Back in Devon we are entering the depths of the hungry gap and it will be another month or two before we start harvesting spring-planted crops. My Vendéen folly was borne out of the desire to keep you in greens through this period without travelling four times as far to Spain or Italy. The problem with such rationality is the freakish weather hidden behind the climatic averages. It’s been relentlessly grey and rainy this year, but every year my neighbours tell me they have never known a year like it. I think I also underestimated the life draining, blood sucking nature of French bureaucracy and tax. This is our fifth year and we are yet to make a profit but with a fresh, dew-dripping lettuce in your hands on a lovely morning, hope springs eternal; I will not be defeated.

At home the season is finishing with an avalanche of purple sprouting broccoli. Rather than hold stock or let it go to waste, we have upped the portions in your boxes so enjoy it while it lasts. Along with leeks and cauliflower, you won’t see it again for nine months.

Guy Watson

Ed’s Farm Blog – Racing round the PSB

 

One of the nice things about purple sprouting broccoli is the way that varietal names all tend to reflect the red/purple nature of the crop. We have been slowly munching through Rudolf and Red spear since mid-November and although they are now over, Red Head is in full swing, Mendocino started last week and we picked the first of the Cardinal crop on Sunday. Next up will be Claret followed by some Late Purple in April. Peak production is approaching fast and by early April we could be picking four tonnes a week at our farm in Devon alone.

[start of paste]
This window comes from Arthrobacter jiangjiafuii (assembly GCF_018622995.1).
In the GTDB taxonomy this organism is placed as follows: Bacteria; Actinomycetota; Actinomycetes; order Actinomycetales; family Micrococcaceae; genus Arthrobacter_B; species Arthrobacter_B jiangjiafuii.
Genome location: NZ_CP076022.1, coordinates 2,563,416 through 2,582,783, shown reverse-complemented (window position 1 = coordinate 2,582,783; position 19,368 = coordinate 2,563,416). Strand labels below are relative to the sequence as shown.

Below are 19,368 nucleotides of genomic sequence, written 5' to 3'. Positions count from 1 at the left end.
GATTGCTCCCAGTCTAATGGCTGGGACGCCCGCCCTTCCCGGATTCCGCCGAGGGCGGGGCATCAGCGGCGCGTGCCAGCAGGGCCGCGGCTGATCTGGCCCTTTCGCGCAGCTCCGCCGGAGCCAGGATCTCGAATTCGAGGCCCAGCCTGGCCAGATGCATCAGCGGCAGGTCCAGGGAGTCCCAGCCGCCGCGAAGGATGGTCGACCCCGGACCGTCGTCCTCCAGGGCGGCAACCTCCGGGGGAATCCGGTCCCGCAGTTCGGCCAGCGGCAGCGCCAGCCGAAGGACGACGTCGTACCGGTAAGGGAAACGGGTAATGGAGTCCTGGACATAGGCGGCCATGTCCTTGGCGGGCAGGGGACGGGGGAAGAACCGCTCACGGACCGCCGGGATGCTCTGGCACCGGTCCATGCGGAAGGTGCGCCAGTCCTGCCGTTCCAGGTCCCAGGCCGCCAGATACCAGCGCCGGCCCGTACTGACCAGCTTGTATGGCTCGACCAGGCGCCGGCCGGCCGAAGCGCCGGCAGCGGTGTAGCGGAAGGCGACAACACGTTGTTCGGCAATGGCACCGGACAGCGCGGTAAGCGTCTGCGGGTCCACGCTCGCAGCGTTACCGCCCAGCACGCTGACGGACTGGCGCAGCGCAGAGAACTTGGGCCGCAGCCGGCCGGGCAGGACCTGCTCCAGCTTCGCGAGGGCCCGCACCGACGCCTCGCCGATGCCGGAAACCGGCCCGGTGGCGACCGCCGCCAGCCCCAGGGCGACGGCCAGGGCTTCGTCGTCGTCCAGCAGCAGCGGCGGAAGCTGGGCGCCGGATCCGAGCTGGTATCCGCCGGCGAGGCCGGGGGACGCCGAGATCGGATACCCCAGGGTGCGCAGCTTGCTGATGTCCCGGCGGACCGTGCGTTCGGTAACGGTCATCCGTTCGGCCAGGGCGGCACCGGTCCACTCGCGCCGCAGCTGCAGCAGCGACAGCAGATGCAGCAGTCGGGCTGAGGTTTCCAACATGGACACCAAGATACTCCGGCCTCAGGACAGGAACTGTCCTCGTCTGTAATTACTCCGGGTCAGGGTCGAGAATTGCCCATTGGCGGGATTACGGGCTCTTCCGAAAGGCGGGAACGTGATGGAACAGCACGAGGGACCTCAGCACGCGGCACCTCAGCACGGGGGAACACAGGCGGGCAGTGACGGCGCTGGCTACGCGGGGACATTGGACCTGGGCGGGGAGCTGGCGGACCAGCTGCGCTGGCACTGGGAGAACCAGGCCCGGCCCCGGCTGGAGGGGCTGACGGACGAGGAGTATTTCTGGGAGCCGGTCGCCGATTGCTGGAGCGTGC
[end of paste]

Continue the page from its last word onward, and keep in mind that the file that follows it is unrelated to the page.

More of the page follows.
Each crop will be picked over several times. The first time through is usually quite light, where we take out the primaries (the main head at the top of the plant). This encourages growth in the secondary shoots that grow up the sides of the stalk: these are the more familiar spears that look (and cook) much like asparagus. I personally love PSB – it is one of my seasonal benchmarks – but it’s back breaking work to pick and by late April most pickers have purple spots dancing before their eyes and are praying for the final pick to come.

organic purple sprouting broccoli

 

Every field comes with its own challenges and our main PSB field is no exception. Called ‘Racecourse’, it is slap bang in the middle of a former horse racing track. Races have been held here since 1883 but the course closed in 1960 and is just used for occasional point-to-pointing nowadays; and the next race is on Sunday. The upshot of this is that we won’t be able to pick anything from that field for a couple of days prior to the race as it is readied for action: fences going up, facilities set up for bookies and punters, and so on. So the field gets a couple of days rest and we will have a look at it on Monday to see how much of our crop has been trashed by stampeding horses…

 

Veg hero – purple sprouting broccoli